(I gave these remarks as the reading on LGBT Spiritualities for the Seasons of Light Service at Harvard Divinity School.)
Somewhere, over the rainbow, way up high
There’s a place that I heard of, once in a lullaby.
This familiar little song’s simplicity and candor should not be mistaken for lack of spiritual heft. Having little to do with the plot of The Wizard of Oz, but much to do with the thoughts of a Jewish composer in 1939, the song expresses the undying hope of scorned and oppressed people everywhere who seek the simple joys of life, friendship, and love in a place free of societal oppression, where they are free to undertake their own path in life and face its dangers squarely.
Somewhere, over the rainbow, skies are blue
And the dreams that you dare to dream really do come true.
The significance for early LGBT activists of the shift from the black-and-white world of oppressive laws to the full-color world of hope and possibility cannot be overstated. The black-and-white reality of LGBT experience in 1939 was cruel, oppressive and often murderous. But that could not quench the full-color hope of a better world which respects the testimony of love and creation instead of the perjury of pretended piety. Because injustice is always perpetuated by a brokenness of hope, the first step to freedom is always imagining that it is possible.
Someday I’ll wish upon a star,
and wind up where the clouds are far behind me.
Where troubles melt like lemon drops,
away above the chimney tops is where you’ll find me.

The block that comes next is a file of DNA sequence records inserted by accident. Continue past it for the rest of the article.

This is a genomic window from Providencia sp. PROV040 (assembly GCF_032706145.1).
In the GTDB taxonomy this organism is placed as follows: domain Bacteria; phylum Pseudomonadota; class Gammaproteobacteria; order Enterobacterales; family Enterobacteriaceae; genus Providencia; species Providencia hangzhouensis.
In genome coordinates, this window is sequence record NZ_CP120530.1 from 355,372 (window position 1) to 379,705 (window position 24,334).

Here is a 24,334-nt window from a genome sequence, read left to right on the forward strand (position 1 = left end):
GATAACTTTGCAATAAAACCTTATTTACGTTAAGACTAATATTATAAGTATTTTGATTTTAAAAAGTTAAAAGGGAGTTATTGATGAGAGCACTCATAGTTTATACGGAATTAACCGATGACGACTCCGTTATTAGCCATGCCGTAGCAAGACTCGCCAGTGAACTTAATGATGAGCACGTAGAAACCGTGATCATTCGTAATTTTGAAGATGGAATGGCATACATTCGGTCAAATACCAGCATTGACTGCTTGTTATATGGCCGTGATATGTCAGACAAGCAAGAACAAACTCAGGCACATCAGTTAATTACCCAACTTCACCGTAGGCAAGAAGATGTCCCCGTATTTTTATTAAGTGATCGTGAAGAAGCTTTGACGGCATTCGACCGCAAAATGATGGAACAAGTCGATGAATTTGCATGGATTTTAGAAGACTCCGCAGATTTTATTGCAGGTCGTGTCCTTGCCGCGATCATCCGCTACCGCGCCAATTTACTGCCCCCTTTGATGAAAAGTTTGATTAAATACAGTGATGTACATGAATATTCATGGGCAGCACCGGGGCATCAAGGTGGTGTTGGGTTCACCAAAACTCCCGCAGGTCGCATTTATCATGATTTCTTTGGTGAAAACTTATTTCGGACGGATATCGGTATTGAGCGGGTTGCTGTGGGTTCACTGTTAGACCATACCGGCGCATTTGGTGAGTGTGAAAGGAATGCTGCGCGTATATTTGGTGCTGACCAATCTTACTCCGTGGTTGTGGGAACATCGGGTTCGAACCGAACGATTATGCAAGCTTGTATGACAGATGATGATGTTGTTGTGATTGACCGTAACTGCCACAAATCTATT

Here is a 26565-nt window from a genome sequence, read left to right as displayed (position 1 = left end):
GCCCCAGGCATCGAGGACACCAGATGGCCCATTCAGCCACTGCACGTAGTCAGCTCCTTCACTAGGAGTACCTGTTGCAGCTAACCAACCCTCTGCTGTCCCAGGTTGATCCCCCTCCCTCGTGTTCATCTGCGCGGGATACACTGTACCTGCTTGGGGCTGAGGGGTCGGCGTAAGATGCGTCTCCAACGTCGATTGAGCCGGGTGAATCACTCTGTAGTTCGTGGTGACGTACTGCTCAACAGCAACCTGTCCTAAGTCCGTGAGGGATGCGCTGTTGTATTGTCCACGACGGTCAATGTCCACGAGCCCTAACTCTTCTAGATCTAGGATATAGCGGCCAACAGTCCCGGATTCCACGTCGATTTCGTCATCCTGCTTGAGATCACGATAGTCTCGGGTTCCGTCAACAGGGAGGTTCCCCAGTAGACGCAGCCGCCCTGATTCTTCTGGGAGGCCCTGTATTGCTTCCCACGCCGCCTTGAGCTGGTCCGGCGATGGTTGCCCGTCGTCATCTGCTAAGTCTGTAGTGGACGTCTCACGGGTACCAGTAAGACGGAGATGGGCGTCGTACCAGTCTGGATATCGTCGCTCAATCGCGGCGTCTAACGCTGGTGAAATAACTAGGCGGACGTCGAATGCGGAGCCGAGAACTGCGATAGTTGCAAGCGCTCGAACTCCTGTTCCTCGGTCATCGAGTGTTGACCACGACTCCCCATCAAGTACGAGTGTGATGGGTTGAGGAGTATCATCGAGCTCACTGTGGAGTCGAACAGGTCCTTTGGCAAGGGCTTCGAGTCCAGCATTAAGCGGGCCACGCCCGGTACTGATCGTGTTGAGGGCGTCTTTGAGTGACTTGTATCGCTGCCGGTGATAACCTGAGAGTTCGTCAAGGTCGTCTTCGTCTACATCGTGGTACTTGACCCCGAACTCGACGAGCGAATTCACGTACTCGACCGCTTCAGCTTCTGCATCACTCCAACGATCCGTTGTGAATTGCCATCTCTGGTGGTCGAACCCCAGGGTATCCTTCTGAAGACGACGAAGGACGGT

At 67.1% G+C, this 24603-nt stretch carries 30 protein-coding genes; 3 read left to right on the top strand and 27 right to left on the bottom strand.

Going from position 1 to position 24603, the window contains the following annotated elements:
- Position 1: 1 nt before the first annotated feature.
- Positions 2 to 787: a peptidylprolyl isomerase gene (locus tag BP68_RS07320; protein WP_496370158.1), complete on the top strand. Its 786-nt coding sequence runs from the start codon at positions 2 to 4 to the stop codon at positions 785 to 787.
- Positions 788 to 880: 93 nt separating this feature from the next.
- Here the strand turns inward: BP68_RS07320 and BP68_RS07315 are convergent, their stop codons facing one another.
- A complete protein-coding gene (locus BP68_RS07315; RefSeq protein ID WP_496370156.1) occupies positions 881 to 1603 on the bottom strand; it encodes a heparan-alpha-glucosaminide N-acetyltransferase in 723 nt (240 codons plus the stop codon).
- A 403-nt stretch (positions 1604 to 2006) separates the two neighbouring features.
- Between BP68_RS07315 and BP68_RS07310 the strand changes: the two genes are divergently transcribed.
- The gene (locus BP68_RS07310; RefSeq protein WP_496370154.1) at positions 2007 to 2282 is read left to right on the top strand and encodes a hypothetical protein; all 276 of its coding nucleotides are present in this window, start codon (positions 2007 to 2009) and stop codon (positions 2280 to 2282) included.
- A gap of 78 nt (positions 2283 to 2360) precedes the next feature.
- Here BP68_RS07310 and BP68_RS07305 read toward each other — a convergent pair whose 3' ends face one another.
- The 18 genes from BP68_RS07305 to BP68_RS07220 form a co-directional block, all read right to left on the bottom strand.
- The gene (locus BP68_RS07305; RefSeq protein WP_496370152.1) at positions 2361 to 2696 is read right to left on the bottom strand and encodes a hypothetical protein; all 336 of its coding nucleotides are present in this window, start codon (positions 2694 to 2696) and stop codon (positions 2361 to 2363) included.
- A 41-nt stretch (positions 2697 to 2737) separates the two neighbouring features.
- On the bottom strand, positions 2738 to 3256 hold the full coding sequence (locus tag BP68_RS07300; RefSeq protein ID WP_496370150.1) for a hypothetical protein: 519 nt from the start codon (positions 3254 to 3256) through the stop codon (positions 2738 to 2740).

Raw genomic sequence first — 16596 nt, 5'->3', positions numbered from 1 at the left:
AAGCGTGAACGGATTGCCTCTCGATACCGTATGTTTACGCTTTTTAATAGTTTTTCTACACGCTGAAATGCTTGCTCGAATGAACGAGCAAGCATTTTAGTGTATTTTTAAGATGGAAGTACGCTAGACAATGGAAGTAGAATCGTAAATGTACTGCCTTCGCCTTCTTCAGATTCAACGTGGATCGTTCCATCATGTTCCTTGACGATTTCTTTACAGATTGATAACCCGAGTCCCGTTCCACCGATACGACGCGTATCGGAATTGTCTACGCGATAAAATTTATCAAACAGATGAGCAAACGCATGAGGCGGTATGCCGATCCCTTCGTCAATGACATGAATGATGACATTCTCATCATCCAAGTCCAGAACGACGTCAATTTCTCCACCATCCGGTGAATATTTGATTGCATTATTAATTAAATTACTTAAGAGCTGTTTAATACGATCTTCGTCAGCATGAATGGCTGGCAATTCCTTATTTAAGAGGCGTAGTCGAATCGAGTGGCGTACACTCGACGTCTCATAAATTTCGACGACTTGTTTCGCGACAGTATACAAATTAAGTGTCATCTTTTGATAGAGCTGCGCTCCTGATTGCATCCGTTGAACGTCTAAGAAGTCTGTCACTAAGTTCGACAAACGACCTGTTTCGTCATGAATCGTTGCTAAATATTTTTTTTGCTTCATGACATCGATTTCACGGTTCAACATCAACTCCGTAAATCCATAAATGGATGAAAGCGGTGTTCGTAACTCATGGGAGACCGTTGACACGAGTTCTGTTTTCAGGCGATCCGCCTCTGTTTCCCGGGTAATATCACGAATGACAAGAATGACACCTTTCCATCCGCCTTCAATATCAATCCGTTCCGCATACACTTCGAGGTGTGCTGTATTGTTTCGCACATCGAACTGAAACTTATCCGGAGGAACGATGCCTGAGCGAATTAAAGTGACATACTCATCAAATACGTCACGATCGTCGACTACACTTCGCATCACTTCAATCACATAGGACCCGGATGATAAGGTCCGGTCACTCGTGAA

If all oppressed people could only live in such a place, where the light of all colors makes everything glow with its own intrinsic joy! Free of the oppressing blasphemy of black-and-white distinctions, each child of God is free to sing God’s praise from the depth of her or his own heart.
Somewhere over the rainbow, bluebirds fly,
Birds fly over the rainbow. Why, then, oh why can’t I?
If happy little bluebirds fly
Beyond the rainbow, why, oh why, can’t I?
In the blameless bluebird we see God’s intended joy in its created freedom. God didn’t create us to be divided into rigid, narrow categories of imaginary Thou-Shalt-Nots. Reverence for God requires us to appreciate creation as it plainly is, not to enthrone our human narrowmindedness as the judge of whether God’s work is or is not good. “For I am filled with joy, O God, by what you have done” (Psalm 92:4). If the first step to freedom is hope, we join the bluebird in hope — in the hope that has made it possible to look out the windows of our classrooms and chapels and see the world changing, from black and white into full color before our eyes. If the second step is to fly, we join the bluebird in flight — away from rigid assumptions and prejudiced lies, and into the bright rainbow reality of God’s magnificent full-color handiwork.